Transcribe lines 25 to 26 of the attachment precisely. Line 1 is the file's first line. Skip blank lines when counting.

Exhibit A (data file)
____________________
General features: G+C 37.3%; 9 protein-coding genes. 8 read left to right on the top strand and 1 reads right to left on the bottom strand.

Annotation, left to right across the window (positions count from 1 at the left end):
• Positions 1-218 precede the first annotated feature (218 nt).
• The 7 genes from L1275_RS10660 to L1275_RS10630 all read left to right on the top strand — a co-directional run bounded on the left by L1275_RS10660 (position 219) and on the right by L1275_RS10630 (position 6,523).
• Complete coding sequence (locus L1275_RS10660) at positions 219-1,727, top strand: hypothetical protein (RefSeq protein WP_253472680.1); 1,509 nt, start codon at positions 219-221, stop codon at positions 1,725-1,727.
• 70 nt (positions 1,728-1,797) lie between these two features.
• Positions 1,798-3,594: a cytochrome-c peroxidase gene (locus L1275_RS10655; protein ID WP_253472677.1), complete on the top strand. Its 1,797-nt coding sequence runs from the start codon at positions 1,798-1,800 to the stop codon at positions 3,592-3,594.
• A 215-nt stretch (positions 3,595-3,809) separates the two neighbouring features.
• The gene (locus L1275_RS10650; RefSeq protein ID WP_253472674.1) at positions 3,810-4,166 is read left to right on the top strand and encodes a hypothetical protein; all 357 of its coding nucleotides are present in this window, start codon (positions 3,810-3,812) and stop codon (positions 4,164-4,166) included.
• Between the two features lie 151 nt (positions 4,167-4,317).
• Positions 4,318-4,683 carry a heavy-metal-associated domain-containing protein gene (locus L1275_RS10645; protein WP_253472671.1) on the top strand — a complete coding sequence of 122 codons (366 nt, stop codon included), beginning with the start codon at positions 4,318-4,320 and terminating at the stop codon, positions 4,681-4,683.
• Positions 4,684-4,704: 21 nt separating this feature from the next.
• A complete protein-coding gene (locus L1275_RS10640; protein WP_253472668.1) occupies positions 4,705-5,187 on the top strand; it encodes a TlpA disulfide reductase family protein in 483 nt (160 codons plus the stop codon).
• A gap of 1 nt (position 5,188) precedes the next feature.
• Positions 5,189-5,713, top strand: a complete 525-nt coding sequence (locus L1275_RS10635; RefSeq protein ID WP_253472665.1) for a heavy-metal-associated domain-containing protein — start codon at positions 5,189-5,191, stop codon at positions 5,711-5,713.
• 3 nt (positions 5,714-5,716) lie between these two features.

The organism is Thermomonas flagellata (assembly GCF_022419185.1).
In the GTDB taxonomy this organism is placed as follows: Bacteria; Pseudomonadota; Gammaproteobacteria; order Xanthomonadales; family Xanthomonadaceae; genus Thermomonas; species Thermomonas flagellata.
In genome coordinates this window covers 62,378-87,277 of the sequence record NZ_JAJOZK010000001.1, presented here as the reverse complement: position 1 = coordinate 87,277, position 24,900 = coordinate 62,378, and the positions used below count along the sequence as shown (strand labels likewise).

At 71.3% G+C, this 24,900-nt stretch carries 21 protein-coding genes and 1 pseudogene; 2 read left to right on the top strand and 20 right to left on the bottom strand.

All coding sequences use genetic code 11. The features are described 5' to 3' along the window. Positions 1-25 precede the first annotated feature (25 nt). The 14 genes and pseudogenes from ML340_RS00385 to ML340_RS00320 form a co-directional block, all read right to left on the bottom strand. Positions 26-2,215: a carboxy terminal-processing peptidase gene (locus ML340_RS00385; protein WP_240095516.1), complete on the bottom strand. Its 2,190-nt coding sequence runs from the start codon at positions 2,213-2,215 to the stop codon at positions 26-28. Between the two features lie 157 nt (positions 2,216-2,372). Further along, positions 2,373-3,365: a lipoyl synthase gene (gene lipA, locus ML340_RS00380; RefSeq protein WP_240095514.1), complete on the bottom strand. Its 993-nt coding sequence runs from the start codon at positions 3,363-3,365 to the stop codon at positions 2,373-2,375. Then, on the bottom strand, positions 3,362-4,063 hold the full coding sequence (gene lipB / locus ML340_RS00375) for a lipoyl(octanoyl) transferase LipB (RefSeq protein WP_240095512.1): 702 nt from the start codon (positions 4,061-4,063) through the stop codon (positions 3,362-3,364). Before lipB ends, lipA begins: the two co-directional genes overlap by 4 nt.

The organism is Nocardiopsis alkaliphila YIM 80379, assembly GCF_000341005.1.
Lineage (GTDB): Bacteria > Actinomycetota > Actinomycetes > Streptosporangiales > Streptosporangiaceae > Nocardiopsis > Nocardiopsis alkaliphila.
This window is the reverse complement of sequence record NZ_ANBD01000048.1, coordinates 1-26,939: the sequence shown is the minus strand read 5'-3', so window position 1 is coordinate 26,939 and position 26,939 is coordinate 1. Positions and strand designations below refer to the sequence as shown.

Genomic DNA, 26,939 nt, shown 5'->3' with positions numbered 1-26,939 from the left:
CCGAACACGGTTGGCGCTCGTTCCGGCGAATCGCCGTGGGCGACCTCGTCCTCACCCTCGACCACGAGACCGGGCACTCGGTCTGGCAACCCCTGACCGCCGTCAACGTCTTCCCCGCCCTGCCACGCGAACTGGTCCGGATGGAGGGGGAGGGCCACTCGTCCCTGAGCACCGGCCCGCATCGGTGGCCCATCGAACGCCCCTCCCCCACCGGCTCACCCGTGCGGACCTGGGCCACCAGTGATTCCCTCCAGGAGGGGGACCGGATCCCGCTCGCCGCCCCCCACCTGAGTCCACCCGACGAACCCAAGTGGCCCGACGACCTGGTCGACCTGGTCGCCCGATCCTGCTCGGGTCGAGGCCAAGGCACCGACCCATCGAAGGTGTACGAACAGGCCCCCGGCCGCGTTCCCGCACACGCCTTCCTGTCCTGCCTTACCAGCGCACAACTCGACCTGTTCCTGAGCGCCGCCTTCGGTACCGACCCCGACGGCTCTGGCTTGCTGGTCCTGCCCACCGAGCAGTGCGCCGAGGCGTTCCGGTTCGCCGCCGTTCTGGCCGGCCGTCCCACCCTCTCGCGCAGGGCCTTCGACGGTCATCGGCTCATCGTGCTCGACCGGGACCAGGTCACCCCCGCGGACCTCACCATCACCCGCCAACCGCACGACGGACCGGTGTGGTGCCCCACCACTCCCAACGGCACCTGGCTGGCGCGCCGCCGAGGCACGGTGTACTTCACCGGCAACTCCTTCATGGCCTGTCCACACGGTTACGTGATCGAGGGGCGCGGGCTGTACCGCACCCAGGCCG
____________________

Genomic DNA, 26,939 nt, shown 5'->3' with positions numbered 1-26,939 from the left:
CCGAACACGGTTGGCGCTCGTTCCGGCGAATCGCCGTGGGCGACCTCGTCCTCACCCTCGACCACGAGACCGGGCACTCGGTCTGGCAACCCCTGACCGCCGTCAACGTCTTCCCCGCCCTGCCACGCGAACTGGTCCGGATGGAGGGGGAGGGCCACTCGTCCCTGAGCACCGGCCCGCATCGGTGGCCCATCGAACGCCCCTCCCCCACCGGCTCACCCGTGCGGACCTGGGCCACCAGTGATTCCCTCCAGGAGGGGGACCGGATCCCGCTCGCCGCCCCCCACCTGAGTCCACCCGACGAACCCAAGTGGCCCGACGACCTGGTCGACCTGGTCGCCCGATCCTGCTCGGGTCGAGGCCAAGGCACCGACCCATCGAAGGTGTACGAACAGGCCCCCGGCCGCGTTCCCGCACACGCCTTCCTGTCCTGCCTTACCAGCGCACAACTCGACCTGTTCCTGAGCGCCGCCTTCGGTACCGACCCCGACGGCTCTGGCTTGCTGGTCCTGCCCACCGAGCAGTGCGCCGAGGCGTTCCGGTTCGCCGCCGTTCTGGCCGGCCGTCCCACCCTCTCGCGCAGGGCCTTCGACGGTCATCGGCTCATCGTGCTCGACCGGGACCAGGTCACCCCCGCGGACCTCACCATCACCCGCCAACCGCACGACGGACCGGTGTGGTGCCCCACCACTCCCAACGGCACCTGGCTGGCGCGCCGCCGAGGCACGGTGTACTTCACCGGCAACTCCTTCATGGCCTGTCCACACGGTTACGTGATCGAGGGGCGCGGGCTGTACCGCACCCAGGCCG